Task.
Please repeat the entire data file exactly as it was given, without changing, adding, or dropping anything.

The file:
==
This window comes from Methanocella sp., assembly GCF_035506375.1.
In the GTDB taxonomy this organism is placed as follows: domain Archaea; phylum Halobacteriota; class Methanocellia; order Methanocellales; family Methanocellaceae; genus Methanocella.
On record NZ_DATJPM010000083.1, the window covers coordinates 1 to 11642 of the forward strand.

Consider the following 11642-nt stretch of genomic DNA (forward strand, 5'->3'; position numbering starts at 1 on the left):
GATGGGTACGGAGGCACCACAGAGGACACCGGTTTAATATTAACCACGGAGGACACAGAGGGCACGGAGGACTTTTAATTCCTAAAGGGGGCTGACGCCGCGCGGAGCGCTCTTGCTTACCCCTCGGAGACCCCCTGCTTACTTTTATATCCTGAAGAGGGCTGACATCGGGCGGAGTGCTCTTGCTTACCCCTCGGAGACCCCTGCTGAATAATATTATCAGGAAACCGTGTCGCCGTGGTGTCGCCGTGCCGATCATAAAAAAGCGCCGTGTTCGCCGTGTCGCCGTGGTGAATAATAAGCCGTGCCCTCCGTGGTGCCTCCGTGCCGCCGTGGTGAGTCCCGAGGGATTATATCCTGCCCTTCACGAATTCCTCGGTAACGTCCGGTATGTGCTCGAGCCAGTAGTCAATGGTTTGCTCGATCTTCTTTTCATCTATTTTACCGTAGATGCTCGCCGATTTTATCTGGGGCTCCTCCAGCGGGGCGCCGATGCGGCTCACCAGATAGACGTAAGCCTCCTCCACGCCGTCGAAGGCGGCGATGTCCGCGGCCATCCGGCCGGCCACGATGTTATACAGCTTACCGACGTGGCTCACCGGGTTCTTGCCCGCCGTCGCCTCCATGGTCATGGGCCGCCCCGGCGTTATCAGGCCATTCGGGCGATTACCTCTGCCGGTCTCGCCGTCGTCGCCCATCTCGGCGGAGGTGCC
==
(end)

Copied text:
This window comes from Methanocella sp., assembly GCF_035506375.1.
In the GTDB taxonomy this organism is placed as follows: domain Archaea; phylum Halobacteriota; class Methanocellia; order Methanocellales; family Methanocellaceae; genus Methanocella.
On record NZ_DATJPM010000083.1, the window covers coordinates 1 to 11642 of the forward strand.

Consider the following 11642-nt stretch of genomic DNA (forward strand, 5'->3'; position numbering starts at 1 on the left):
GATGGGTACGGAGGCACCACAGAGGACACCGGTTTAATATTAACCACGGAGGACACAGAGGGCACGGAGGACTTTTAATTCCTAAAGGGGGCTGACGCCGCGCGGAGCGCTCTTGCTTACCCCTCGGAGACCCCCTGCTTACTTTTATATCCTGAAGAGGGCTGACATCGGGCGGAGTGCTCTTGCTTACCCCTCGGAGACCCCTGCTGAATAATATTATCAGGAAACCGTGTCGCCGTGGTGTCGCCGTGCCGATCATAAAAAAGCGCCGTGTTCGCCGTGTCGCCGTGGTGAATAATAAGCCGTGCCCTCCGTGGTGCCTCCGTGCCGCCGTGGTGAGTCCCGAGGGATTATATCCTGCCCTTCACGAATTCCTCGGTAACGTCCGGTATGTGCTCGAGCCAGTAGTCAATGGTTTGCTCGATCTTCTTTTCATCTATTTTACCGTAGATGCTCGCCGATTTTATCTGGGGCTCCTCCAGCGGGGCGCCGATGCGGCTCACCAGATAGACGTAAGCCTCCTCCACGCCGTCGAAGGCGGCGATGTCCGCGGCCATCCGGCCGGCCACGATGTTATACAGCTTACCGACGTGGCTCACCGGGTTCTTGCCCGCCGTCGCCTCCATGGTCATGGGCCGCCCCGGCGTTATCAGGCCATTCGGGCGATTACCTCTGCCGGTCTCGCCGTCGTCGCCCATCTCGGCGGAGGTGCC